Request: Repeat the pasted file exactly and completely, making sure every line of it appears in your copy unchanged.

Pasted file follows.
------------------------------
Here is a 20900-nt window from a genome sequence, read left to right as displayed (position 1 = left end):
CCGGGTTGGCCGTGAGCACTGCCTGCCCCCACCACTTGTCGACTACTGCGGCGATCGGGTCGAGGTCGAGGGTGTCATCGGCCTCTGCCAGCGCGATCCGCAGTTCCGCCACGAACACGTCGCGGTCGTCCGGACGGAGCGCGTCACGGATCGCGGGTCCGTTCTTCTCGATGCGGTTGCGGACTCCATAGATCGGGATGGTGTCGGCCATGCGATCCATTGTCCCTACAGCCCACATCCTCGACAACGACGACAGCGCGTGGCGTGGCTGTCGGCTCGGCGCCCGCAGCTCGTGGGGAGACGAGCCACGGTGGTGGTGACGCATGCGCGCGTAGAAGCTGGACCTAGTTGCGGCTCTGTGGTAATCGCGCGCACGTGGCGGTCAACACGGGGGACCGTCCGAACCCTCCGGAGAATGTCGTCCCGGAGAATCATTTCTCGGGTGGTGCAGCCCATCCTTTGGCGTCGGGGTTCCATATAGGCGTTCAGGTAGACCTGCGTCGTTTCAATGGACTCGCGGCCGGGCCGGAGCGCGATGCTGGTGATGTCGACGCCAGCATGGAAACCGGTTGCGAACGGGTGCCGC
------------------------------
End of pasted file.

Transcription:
Here is a 20900-nt window from a genome sequence, read left to right as displayed (position 1 = left end):
CCGGGTTGGCCGTGAGCACTGCCTGCCCCCACCACTTGTCGACTACTGCGGCGATCGGGTCGAGGTCGAGGGTGTCATCGGCCTCTGCCAGCGCGATCCGCAGTTCCGCCACGAACACGTCGCGGTCGTCCGGACGGAGCGCGTCACGGATCGCGGGTCCGTTCTTCTCGATGCGGTTGCGGACTCCATAGATCGGGATGGTGTCGGCCATGCGATCCATTGTCCCTACAGCCCACATCCTCGACAACGACGACAGCGCGTGGCGTGGCTGTCGGCTCGGCGCCCGCAGCTCGTGGGGAGACGAGCCACGGTGGTGGTGACGCATGCGCGCGTAGAAGCTGGACCTAGTTGCGGCTCTGTGGTAATCGCGCGCACGTGGCGGTCAACACGGGGGACCGTCCGAACCCTCCGGAGAATGTCGTCCCGGAGAATCATTTCTCGGGTGGTGCAGCCCATCCTTTGGCGTCGGGGTTCCATATAGGCGTTCAGGTAGACCTGCGTCGTTTCAATGGACTCGCGGCCGGGCCGGAGCGCGATGCTGGTGATGTCGACGCCAGCATGGAAACCGGTTGCGAACGGGTGCCGC